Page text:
Category Archives: A writer’s motivation



What is it about these plastic-faced dolls that’s so creepy? Forgive the silly post today. But this was the image awaiting me when I came out to the front room this morning: the little Chucky doll, sitting on the futon, beckoning me into his sick, little world.

It struck me as funny. Why was he sitting there just so? I don’t really want to think about it. It’s too scary.

The True Goal

Young geeks,

Like me, you’ve probably experienced some singularly unhelpful encouragement somewhere along the line to “quit being so weird.” But whether you’ve received outright rejection or physical coercion, it probably hasn’t worked. Many people think the world doesn’t need our kind. So should we call up Extreme Makeover and beg them to help us fit in?

Why didn’t we ignore those bullies and just forget about it? Who knows. Instead, we consoled ourselves with imaginative stories where “our kind” were the unlikely heroes. And eventually tried our hand at writing and set out to find the really great, new, exciting character we’d always wanted to be.

The problem with this is that we just aren’t great, new, exciting people. We’re strange, misfit geeks. New fiction writers all suffer from this common delusion of becoming that really great, new, exciting person. And the delusion obscures The True Goal.

What makes us think stories are going to save us from geekiness? Or worse, why do we think we can convince the world they were missing out on us all those years misunderstanding us? We sort of sense The True Goal deep down is striving toward elusive mysteries. But we need each other to basically keep smacking the good sense back into our heads, that we can’t write fiction to teach. Say it with me: “I can’t write fiction to teach. I can only write fiction to learn.”

As Scott Cairns says, our job is to find out what we don’t know about ourselves. The goal isn’t to be made-over, but to expose our misfit souls and search for the truth. And if we happen to find it—well, we won’t. But that’s our True Goal. And that’s why our really great, new, exciting—and true—work is to revel in the wondrous, geeky people we are.

Okay, young geeks. More tomorrow.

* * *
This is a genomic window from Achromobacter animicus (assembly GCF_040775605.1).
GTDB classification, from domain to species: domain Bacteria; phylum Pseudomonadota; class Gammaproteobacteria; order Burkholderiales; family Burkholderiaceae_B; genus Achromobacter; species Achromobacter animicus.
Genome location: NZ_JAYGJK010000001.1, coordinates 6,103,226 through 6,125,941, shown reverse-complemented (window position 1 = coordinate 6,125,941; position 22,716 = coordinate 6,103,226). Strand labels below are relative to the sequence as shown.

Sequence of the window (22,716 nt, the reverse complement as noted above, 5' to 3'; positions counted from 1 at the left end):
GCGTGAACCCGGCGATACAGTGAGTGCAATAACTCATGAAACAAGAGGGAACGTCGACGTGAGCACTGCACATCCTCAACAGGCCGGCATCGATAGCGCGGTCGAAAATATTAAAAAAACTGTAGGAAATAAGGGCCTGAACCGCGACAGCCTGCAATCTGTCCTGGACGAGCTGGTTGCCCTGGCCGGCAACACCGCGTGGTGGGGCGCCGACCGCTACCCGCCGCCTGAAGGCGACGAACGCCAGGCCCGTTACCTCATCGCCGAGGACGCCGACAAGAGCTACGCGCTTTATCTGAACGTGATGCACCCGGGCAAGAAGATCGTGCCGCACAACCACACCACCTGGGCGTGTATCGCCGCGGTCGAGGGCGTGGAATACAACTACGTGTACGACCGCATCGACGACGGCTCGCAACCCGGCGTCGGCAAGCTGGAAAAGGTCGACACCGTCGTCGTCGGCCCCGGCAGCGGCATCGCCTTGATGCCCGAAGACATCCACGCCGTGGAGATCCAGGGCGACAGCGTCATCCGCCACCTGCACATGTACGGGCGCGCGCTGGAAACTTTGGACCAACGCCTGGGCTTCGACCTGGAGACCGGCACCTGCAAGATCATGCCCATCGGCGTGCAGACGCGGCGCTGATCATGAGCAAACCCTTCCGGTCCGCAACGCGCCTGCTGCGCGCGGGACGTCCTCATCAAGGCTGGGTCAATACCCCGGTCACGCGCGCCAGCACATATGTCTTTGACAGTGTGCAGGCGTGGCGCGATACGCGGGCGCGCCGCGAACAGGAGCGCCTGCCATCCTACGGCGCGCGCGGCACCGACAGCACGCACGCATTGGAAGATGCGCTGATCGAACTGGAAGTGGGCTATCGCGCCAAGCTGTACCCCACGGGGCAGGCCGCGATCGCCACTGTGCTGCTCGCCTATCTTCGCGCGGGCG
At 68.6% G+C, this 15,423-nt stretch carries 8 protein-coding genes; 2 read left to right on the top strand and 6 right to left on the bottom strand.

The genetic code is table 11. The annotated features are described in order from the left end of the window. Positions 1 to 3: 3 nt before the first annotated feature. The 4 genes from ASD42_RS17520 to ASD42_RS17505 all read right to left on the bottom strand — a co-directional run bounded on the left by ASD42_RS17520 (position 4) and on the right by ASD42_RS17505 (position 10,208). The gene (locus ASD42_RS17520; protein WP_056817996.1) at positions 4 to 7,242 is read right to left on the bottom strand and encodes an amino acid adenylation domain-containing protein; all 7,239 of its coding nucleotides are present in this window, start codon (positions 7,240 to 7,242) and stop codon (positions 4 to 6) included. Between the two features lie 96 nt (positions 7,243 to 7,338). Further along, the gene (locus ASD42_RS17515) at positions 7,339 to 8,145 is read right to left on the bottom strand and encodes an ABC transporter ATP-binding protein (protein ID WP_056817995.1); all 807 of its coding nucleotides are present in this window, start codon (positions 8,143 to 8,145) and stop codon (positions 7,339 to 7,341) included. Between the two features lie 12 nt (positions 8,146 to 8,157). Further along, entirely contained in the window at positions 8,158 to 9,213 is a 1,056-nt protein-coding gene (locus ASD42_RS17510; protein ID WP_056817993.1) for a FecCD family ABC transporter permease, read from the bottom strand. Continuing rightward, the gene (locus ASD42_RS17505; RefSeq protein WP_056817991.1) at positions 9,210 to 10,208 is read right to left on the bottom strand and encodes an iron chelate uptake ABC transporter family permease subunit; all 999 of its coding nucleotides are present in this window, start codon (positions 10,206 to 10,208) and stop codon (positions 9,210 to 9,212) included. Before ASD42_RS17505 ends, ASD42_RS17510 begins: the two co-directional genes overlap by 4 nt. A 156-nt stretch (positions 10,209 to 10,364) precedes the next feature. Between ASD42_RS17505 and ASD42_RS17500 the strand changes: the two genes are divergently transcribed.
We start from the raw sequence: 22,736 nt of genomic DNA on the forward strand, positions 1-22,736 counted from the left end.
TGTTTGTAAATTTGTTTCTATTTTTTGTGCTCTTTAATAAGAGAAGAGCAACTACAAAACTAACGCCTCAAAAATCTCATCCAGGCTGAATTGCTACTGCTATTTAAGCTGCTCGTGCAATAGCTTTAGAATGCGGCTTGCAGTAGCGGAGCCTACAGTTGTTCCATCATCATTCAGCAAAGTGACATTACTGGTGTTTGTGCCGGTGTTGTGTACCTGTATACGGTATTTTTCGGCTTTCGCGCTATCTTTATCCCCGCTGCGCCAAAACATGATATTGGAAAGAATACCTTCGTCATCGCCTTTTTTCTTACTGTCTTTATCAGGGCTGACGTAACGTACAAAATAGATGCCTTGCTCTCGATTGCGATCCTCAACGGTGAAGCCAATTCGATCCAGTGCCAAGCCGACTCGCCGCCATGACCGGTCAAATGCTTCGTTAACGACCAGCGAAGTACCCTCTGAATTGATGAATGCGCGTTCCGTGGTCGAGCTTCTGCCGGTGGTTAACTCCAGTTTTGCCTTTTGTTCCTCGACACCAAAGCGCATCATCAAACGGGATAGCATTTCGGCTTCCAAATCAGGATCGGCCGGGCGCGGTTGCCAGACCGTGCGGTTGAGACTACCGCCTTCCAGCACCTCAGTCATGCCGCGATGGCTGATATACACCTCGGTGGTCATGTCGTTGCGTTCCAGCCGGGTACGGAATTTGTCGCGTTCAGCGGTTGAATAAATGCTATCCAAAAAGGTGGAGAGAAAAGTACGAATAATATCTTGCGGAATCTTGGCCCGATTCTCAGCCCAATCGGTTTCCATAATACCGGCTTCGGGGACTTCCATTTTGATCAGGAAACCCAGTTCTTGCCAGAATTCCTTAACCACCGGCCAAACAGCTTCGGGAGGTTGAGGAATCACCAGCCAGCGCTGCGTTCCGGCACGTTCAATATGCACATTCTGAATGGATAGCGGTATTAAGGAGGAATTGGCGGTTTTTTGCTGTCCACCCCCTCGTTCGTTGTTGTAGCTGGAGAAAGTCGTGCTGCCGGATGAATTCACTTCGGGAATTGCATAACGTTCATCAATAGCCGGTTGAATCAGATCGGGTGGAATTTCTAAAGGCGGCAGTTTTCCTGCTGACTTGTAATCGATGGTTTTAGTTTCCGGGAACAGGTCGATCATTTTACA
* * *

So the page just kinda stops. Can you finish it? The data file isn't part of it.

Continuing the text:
Die, nemesis! Die!

To be perfectly honest, there is a deeper purpose behind my motivation to write. I do hope to convince people of something. Recently, it was well illustrated to me by an incident that happened at work.

During a reading I was giving of Annie Dillard, the point was made that she couldn’t be much of a Christian if she didn’t “take anything on faith.” Behind the guise of courtesy and understanding, I didn’t pounce on this little, gray-haired woman and say, “Of course, she doesn’t take everything on faith, you twit! She isn’t a mindless ninny like you!” In my better moments, I am able to reserve such rancor for the ignorance behind such comments, and not the commenters themselves. Fortunately, I controlled myself and agreed that if Dillard was raising too many unanswerable questions for everyone, we might read something else. A few more people agreed on the grounds that it was fairly thick reading so early in the morning, and we decided to move on to the “something else.”

But this is just the kind of thing over which I have trouble not hopping up on a soap box. The motivating force behind my writing is often this very questioning process that writers like Dillard reveal. And often, if my own search isn’t providing sufficient inspiration, the denouncement of small-minded Evangelical foolishness makes an acceptable stand in. It’s such a temptation to go on a holy crusade to ferret out the proof that the truer Christians are committed to working out their faith with fear and trembling–and the narrow-minded, faith-clingers are the ones responsible for the sad state the church finds itself in today, irrelevant and dying.